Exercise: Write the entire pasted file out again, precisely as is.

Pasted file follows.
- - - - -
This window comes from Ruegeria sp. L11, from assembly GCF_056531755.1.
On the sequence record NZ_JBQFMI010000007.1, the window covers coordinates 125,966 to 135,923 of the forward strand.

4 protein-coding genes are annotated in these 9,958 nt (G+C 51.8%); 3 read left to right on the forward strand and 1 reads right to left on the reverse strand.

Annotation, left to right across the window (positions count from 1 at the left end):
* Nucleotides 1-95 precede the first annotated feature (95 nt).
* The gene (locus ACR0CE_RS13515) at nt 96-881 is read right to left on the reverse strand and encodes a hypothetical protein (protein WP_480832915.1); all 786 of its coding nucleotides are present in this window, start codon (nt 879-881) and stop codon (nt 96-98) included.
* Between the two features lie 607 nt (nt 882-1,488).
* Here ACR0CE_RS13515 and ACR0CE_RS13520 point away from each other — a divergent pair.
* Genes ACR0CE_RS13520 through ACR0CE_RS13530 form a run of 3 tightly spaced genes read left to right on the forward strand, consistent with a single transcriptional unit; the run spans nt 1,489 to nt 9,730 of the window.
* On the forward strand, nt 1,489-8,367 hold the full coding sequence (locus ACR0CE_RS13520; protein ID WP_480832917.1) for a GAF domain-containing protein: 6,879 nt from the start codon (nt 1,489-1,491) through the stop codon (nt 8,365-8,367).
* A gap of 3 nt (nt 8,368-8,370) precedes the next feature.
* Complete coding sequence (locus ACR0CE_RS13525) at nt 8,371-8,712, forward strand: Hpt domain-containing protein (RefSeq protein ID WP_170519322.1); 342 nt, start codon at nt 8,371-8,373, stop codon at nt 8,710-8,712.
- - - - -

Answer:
This window comes from Ruegeria sp. L11, from assembly GCF_056531755.1.
On the sequence record NZ_JBQFMI010000007.1, the window covers coordinates 125,966 to 135,923 of the forward strand.

4 protein-coding genes are annotated in these 9,958 nt (G+C 51.8%); 3 read left to right on the forward strand and 1 reads right to left on the reverse strand.

Annotation, left to right across the window (positions count from 1 at the left end):
* Nucleotides 1-95 precede the first annotated feature (95 nt).
* The gene (locus ACR0CE_RS13515) at nt 96-881 is read right to left on the reverse strand and encodes a hypothetical protein (protein WP_480832915.1); all 786 of its coding nucleotides are present in this window, start codon (nt 879-881) and stop codon (nt 96-98) included.
* Between the two features lie 607 nt (nt 882-1,488).
* Here ACR0CE_RS13515 and ACR0CE_RS13520 point away from each other — a divergent pair.
* Genes ACR0CE_RS13520 through ACR0CE_RS13530 form a run of 3 tightly spaced genes read left to right on the forward strand, consistent with a single transcriptional unit; the run spans nt 1,489 to nt 9,730 of the window.
* On the forward strand, nt 1,489-8,367 hold the full coding sequence (locus ACR0CE_RS13520; protein ID WP_480832917.1) for a GAF domain-containing protein: 6,879 nt from the start codon (nt 1,489-1,491) through the stop codon (nt 8,365-8,367).
* A gap of 3 nt (nt 8,368-8,370) precedes the next feature.
* Complete coding sequence (locus ACR0CE_RS13525) at nt 8,371-8,712, forward strand: Hpt domain-containing protein (RefSeq protein ID WP_170519322.1); 342 nt, start codon at nt 8,371-8,373, stop codon at nt 8,710-8,712.